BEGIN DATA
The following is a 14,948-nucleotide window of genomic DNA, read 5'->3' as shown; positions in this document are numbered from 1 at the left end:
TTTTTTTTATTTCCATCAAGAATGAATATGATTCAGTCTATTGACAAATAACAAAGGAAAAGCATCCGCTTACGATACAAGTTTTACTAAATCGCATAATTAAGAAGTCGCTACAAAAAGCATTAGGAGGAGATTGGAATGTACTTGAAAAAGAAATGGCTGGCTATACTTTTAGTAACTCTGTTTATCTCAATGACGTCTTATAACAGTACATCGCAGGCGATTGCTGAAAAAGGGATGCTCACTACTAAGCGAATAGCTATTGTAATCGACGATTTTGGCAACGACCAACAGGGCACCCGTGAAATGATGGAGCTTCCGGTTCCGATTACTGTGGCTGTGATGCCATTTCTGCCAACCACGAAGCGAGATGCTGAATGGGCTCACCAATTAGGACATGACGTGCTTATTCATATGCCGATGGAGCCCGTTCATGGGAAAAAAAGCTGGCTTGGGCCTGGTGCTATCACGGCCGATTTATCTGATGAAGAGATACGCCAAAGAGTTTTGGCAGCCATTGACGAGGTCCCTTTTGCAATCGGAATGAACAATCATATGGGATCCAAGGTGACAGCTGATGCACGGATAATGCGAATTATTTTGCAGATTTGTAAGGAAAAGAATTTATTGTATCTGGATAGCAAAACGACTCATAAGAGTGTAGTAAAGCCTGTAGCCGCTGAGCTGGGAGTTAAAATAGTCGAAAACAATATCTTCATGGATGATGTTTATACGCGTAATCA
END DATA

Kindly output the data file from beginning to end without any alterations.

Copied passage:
The following is a 14,948-nucleotide window of genomic DNA, read 5'->3' as shown; positions in this document are numbered from 1 at the left end:
TTTTTTTTATTTCCATCAAGAATGAATATGATTCAGTCTATTGACAAATAACAAAGGAAAAGCATCCGCTTACGATACAAGTTTTACTAAATCGCATAATTAAGAAGTCGCTACAAAAAGCATTAGGAGGAGATTGGAATGTACTTGAAAAAGAAATGGCTGGCTATACTTTTAGTAACTCTGTTTATCTCAATGACGTCTTATAACAGTACATCGCAGGCGATTGCTGAAAAAGGGATGCTCACTACTAAGCGAATAGCTATTGTAATCGACGATTTTGGCAACGACCAACAGGGCACCCGTGAAATGATGGAGCTTCCGGTTCCGATTACTGTGGCTGTGATGCCATTTCTGCCAACCACGAAGCGAGATGCTGAATGGGCTCACCAATTAGGACATGACGTGCTTATTCATATGCCGATGGAGCCCGTTCATGGGAAAAAAAGCTGGCTTGGGCCTGGTGCTATCACGGCCGATTTATCTGATGAAGAGATACGCCAAAGAGTTTTGGCAGCCATTGACGAGGTCCCTTTTGCAATCGGAATGAACAATCATATGGGATCCAAGGTGACAGCTGATGCACGGATAATGCGAATTATTTTGCAGATTTGTAAGGAAAAGAATTTATTGTATCTGGATAGCAAAACGACTCATAAGAGTGTAGTAAAGCCTGTAGCCGCTGAGCTGGGAGTTAAAATAGTCGAAAACAATATCTTCATGGATGATGTTTATACGCGTAATCA